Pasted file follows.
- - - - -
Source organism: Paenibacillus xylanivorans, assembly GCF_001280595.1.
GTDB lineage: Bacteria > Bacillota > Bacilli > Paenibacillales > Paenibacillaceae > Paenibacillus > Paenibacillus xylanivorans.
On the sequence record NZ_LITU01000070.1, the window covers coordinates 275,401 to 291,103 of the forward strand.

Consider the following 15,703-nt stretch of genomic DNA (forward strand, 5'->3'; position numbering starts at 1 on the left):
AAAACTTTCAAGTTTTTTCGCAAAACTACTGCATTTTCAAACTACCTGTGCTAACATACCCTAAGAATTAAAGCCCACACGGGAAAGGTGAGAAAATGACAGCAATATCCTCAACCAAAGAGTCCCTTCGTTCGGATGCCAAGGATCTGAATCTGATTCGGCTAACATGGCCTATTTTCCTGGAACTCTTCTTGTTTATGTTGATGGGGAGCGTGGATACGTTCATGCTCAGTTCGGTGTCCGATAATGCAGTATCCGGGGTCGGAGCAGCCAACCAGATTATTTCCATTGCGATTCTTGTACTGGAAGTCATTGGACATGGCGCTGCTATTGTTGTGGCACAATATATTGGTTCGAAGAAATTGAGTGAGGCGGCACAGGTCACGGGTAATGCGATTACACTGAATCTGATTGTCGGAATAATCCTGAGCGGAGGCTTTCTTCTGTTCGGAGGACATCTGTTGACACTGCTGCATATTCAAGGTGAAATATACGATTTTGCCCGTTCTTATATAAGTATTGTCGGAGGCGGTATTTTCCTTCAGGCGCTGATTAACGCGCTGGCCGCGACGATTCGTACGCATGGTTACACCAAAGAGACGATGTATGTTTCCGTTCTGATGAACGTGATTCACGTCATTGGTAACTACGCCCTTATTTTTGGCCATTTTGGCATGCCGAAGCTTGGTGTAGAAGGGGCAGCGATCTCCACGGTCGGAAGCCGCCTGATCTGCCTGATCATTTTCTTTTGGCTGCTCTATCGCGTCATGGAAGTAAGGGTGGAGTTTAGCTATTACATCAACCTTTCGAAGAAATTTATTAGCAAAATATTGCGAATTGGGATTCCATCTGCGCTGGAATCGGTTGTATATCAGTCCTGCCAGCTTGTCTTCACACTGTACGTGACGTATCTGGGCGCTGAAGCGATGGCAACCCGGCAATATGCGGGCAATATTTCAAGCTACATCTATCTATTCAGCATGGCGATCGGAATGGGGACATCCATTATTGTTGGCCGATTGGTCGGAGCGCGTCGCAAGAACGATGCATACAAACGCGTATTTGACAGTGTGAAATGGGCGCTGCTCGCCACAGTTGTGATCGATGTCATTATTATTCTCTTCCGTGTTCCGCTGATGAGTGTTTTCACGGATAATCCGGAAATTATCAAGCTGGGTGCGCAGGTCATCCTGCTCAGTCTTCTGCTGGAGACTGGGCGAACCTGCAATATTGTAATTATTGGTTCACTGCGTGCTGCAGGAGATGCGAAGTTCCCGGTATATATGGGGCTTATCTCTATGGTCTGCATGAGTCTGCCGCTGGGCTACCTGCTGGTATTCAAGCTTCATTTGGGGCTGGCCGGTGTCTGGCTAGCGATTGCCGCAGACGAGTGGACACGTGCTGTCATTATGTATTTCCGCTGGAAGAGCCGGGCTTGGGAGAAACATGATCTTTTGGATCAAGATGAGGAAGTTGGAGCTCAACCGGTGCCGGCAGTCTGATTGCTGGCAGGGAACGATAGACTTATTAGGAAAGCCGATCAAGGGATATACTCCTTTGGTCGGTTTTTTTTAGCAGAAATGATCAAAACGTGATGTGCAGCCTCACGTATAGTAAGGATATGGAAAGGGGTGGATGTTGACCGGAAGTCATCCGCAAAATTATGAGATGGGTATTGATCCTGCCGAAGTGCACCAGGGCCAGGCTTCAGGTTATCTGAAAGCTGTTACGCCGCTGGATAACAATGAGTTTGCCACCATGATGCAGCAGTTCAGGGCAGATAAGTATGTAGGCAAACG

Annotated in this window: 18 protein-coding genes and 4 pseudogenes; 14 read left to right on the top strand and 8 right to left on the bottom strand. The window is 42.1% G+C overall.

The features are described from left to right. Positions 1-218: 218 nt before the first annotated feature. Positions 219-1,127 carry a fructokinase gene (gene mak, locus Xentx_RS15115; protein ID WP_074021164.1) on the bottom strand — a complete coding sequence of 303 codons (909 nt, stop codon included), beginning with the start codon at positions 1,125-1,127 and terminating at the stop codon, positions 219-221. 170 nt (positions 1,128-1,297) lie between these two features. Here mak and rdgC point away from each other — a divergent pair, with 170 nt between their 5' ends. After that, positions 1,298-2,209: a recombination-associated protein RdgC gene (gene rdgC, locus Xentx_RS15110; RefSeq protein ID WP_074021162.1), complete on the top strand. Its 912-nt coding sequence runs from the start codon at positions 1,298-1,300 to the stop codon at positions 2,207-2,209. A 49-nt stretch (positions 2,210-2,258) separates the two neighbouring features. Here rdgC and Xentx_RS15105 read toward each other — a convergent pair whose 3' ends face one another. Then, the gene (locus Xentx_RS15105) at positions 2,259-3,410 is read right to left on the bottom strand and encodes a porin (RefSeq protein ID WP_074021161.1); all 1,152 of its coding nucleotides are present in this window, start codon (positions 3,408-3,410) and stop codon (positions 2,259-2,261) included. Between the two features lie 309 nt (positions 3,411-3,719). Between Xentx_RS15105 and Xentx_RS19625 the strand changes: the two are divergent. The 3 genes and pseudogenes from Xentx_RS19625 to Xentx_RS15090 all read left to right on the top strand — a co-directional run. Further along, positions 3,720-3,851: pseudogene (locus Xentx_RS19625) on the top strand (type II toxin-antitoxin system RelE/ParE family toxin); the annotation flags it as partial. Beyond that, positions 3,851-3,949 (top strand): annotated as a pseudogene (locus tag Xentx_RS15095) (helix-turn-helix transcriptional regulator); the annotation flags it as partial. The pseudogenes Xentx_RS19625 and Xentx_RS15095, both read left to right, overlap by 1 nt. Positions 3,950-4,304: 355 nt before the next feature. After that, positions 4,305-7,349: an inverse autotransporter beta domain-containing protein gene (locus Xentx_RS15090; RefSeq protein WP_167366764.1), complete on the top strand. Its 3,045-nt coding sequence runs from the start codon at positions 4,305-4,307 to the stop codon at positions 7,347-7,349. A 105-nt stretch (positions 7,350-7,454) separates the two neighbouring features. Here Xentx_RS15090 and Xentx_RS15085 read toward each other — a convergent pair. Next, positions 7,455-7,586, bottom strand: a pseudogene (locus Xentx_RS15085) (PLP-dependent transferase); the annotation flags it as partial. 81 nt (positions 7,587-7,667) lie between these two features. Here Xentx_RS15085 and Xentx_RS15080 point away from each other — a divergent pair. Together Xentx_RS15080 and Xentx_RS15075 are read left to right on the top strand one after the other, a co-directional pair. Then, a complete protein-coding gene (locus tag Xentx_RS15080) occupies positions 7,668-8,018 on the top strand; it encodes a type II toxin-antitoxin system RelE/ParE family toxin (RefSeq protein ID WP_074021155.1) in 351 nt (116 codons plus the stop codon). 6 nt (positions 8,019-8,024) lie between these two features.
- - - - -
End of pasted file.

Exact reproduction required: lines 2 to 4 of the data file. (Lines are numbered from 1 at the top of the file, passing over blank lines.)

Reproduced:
GTDB lineage: Bacteria > Bacillota > Bacilli > Paenibacillales > Paenibacillaceae > Paenibacillus > Paenibacillus xylanivorans.
On the sequence record NZ_LITU01000070.1, the window covers coordinates 275,401 to 291,103 of the forward strand.

Consider the following 15,703-nt stretch of genomic DNA (forward strand, 5'->3'; position numbering starts at 1 on the left):